- IKEA has a new joinery method for their tables that looks pretty slick, robust, and cheap to make at scale. Notably, this innovation was arrived at by prototype engineers rather than designers sketching out possibilities on paper. As a team of designers who started as fabricators, it's a type of knowledge development and transfer that makes a lot of sense to us but is fairly rare in an era of work practices kept in their respective silos. Frontline workers across a company, in any department, should have channels to suggest improvements (with commensurate rewards for good outcomes) and those that find their work at the upper end of the ladder a little too clean should have more opportunities to get their hands dirty.
- A California senator is introducing legislation that would require new construction projects to include solar panels. California's energy and environmental policies are often ahead of the curve and later adopted in some form by other states, so this will be a bit of policy to keep a close eye on as we move towards a more sustainable energy future. Assuming it goes through, it could also be a big win for products like Tesla's Powerwall battery for residential energy storage.
- The Brookings Institute, the DC area thinktank (typically described as centrist or somewhat liberal) has a piece on the potential for the so-called Maker Movement to act as a sort of traditional manufacturing alternative and bolster economic opportunities for blue-collar workers in the United States. While it's a nice thought, their case is flawed in a few key ways: these digital-fabrication enabled craft practices are rarely just blue collar, the typical "maker" also has skills in engineering or design, that these craft practices tend to employ very small teams, and the majority of the people working in these makerspaces have well paid, white-collar day jobs and are not exactly examples of rising economic opportunities for displaced blue-collar workers. Perhaps the biggest flaw here is that the Maker Movement itself is nothing new, really a rebranding of the kind of serious hobby-to-small business design and build practices that have existed for many decades. Rather than suggesting substitutes for some never-was golden age of manufacturing, we should be discussing what the needs of our best future will be, and what jobs will be required to meet them.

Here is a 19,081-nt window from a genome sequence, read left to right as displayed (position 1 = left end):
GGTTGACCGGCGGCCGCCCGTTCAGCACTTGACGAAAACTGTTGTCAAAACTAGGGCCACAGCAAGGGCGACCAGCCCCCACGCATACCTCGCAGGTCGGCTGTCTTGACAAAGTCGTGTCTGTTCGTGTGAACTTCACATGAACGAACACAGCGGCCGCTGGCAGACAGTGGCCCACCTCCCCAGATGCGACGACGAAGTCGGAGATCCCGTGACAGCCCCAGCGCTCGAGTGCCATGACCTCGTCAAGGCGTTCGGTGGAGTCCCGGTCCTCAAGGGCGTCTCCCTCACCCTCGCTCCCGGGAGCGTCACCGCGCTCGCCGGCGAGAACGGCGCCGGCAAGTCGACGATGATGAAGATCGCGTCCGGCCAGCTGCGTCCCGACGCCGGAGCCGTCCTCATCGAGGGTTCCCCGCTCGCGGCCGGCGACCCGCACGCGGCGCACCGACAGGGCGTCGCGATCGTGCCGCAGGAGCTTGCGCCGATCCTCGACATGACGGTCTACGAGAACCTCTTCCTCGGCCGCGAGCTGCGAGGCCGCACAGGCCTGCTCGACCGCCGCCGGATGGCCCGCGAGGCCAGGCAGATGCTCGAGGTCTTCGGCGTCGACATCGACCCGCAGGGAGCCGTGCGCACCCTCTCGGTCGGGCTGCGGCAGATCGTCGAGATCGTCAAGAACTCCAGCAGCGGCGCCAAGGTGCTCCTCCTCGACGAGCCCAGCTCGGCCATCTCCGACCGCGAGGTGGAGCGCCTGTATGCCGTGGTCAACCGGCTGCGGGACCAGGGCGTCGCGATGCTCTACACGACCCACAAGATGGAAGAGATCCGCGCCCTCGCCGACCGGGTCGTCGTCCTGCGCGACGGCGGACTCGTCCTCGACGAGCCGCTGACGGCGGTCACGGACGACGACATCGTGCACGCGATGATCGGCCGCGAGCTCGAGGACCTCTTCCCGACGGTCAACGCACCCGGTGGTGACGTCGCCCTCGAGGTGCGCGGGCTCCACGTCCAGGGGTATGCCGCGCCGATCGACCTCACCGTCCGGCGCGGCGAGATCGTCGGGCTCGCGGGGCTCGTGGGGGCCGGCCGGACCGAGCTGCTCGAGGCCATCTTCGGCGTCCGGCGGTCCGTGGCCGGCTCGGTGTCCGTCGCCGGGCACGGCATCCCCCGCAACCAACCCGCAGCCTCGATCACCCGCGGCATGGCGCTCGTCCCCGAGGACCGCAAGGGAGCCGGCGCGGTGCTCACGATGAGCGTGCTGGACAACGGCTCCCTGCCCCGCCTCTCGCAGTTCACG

- The Atlantic with another view of manufacturing in the U.S. - essentially that the country lost the "bad" manufacturing jobs (low skill, lower pay, highly repetitive) but has kept, and grown "good" manufacturing jobs that require higher levels of training and an agile approach to making goods that change design rapidly or are highly regulated.
- Not one to be discouraged, Keurig is trying to turn the same "Keurig Kold" technology that powered their soda-machine flop into another product line, this time for alcohol.
- Snap Inc has acquired an augmented reality company based in Israel called Cimagine that had been developing software capable of mapping a room and adding objects like furniture to the scene. It's a logical choice for the Snap extending their AR domain from faces to include the very spaces we live in.
Roadmapping the Future:
- William Gibson's seminal novel Neuromancer (often credited with defining the cyberpunk sci-fi sub-genre) has felt like the near future almost since it was published in 1984, with its dystopian details of military hacking, designer drugs and reality TV. Tech writer Jon Christian revisits the text to search for clues as to when the story takes place, finding it feels dangerously like our present moment: caught between the grand promises of technology and the worst aspects of human nature.